Forecast Demand with Predictive Analytics

Demand forecasting is the process of estimating customer demand throughout a predetermined period. Demand forecasting typically uses a wide range of historical and analytical data to project customer trends. Those projections inform decision-making relating to product pricing, growth initiatives, competitive pressure, and other business strategies.

Businesses of all sizes use demand forecasting strategies to assess market potential and sales opportunities. Without demand forecasting, companies risk supply shortages, lost revenue resulting from customer churn, and dissatisfied shareholders.

Why Is Demand Forecasting Important?

In addition to the reasons stated above, there are numerous reasons why demand forecasting is essential in business today.

  1. Sales Forecasting: Demand planning provides a better understanding of sales trends. You can align budgets, resources, and company goals with demand planning. With the right goals in place, demand and sales forecasting analytics can measure sales pipeline performance, inform cash flow statements, and refine other key metrics that provide visibility into the business’s health.
  2. Staff Planning and Capacity Planning: Knowing trends in customer demand allows you to anticipate staffing resources needed to meet customer expectations. With demand forecasting, improve staff plans and align resources to achieve a more productive workforce and higher margins.
  3. Inventory Management: Demand forecasting helps companies manage inventory levels to meet customer needs better. Companies can increase inventory turnover rates through better management while reducing inventory holding costs.

Factors Influencing Demand Forecasting

Five factors typically influence demand forecasting. These factors may differ by industry, but you should consider all of them when developing a demand forecast.

  1. Type of service or product: The kind of service or good can vary from B2B to B2C, subscription vs. retail, or commodity vs. luxury. The type of products or services you offer impacts purchasing behavior, which is crucial in creating demand forecasts.
  2. Seasonality: As the seasons change, so does demand. For some products, seasonal factors significantly impact demand and buying behavior. For example, the demand for chlorine for swimming pools will be stronger in the summer than in the fall and winter.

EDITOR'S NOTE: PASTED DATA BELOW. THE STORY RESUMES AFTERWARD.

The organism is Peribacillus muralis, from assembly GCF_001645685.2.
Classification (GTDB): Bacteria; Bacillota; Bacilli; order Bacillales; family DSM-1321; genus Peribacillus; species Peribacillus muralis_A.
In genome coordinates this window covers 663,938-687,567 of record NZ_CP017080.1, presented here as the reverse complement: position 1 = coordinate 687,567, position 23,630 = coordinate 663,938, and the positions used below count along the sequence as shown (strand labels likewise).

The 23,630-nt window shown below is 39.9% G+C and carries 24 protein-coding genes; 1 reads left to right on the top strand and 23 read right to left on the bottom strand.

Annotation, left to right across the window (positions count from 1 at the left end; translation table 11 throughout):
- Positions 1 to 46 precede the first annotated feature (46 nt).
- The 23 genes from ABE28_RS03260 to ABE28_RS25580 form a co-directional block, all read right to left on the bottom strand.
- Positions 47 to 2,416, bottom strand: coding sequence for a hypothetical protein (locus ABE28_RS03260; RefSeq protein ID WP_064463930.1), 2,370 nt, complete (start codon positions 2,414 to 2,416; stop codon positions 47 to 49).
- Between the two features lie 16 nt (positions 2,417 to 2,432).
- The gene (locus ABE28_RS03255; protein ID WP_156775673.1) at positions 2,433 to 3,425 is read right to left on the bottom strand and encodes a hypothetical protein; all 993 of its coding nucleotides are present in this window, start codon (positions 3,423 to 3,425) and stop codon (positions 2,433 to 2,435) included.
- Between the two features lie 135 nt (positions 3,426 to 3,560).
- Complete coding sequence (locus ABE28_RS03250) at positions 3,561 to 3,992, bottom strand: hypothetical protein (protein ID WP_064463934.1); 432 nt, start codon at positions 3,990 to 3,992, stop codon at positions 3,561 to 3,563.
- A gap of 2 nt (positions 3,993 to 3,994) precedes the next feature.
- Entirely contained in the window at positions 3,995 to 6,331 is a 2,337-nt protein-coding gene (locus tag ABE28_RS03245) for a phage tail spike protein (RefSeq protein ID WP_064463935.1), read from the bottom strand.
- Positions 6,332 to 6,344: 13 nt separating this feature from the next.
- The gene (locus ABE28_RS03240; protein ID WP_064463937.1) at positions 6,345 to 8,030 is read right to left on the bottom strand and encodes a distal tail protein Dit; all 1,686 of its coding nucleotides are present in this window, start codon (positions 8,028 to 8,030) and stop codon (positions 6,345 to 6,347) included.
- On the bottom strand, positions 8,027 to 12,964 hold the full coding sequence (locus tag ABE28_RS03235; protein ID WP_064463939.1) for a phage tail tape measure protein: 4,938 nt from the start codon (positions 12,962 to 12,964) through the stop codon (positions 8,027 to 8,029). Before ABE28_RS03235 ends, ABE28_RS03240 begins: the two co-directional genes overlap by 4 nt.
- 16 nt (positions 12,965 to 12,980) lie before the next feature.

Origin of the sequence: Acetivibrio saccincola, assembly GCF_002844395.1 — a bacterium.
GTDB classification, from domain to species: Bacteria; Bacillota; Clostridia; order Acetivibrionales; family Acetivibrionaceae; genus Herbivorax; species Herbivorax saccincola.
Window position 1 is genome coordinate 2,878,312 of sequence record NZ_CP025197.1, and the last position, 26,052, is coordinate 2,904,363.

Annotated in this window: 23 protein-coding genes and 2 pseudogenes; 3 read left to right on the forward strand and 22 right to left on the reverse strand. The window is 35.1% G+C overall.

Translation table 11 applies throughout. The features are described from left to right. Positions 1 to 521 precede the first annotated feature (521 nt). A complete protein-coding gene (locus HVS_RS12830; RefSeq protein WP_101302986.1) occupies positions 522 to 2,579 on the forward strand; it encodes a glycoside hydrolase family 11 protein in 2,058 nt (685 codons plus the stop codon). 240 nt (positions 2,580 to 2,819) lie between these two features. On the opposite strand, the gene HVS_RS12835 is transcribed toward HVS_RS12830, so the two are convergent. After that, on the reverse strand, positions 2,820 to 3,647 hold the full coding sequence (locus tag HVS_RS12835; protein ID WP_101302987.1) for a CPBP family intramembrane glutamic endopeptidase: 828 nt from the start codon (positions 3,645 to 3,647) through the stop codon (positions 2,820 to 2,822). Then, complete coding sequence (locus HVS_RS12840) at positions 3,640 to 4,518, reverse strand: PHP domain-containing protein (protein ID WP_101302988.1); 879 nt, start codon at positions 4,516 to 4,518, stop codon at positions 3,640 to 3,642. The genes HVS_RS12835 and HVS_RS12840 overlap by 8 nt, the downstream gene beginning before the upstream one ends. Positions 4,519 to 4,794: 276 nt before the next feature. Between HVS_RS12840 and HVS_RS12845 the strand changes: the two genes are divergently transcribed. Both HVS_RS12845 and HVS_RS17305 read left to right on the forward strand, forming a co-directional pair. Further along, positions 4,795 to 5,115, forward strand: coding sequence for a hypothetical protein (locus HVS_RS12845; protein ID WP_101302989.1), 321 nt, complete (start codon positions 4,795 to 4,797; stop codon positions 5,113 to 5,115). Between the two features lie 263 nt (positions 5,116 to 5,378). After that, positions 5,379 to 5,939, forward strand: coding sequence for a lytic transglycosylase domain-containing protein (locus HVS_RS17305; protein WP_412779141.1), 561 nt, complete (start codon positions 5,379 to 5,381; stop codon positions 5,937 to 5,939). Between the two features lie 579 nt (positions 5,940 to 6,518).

3. Geography: Location is a fundamental principle in business operations and influences how you meet customer demand. Today, with so much online business, it’s vital for companies to understand where demand is located. In addition, understanding your business’s geographic distribution trends can help you plan to offset shipping costs, fulfill orders faster, and build brand presence.
  4. Economy: The economy is one of the most significant impacts on demand forecasts since it influences macro and micro trends. If the economy is in a recession or depression, this situation will impact your top-line profit goals and all bottom-line operational revenue.
  5. Competition: What your competition does will impact the demand for your products and services. If the competition lowers prices or offers a new customer promotional offer, their move will affect how your customers interact and buy from your business.

How Predictive Analytics Supports Demand Forecasting

Predictive analytics is emerging as the preferred forecasting method for modeling and predicting demand. Now, with the help of AI and machine learning, predictive analytics can not only look at historical sales results but also can enrich data sets with current market trend data. That enrichment provides more accurate forecasts incorporating the key factors that influence buyer behavior.

Predictive analytics also helps demand forecasting via:

  • Detecting subtle and granular demand patterns at the SKU and POS level
  • Identifying non-trivial and non-intuitive relationships within the data to unlock greater forecast accuracy
  • Leveraging limitless data to base your models on, e.g., sales, marketing, operations, customer transaction, macroeconomic, and competitor data
  • Answering the “why” from multiple angles, from demographics to geography, allowing for better personalization
  • Connecting supply chains to marketing, sales, and other internal orgs

Examples of using predictive analytics for demand forecasting include:

  1. Cutting overstock: Retailers can cut overstock by as much as 50% using predictive analytics.
  2. Staff planning: This manufacturing company realized a labor cost savings of 15% and an inventory cost savings of over 25% with predictive analytics.
  3. Resource allocation: A major North American insurer uses demand forecasting to assign staff and physical resources to the correct locations to satisfy urgent customer needs.

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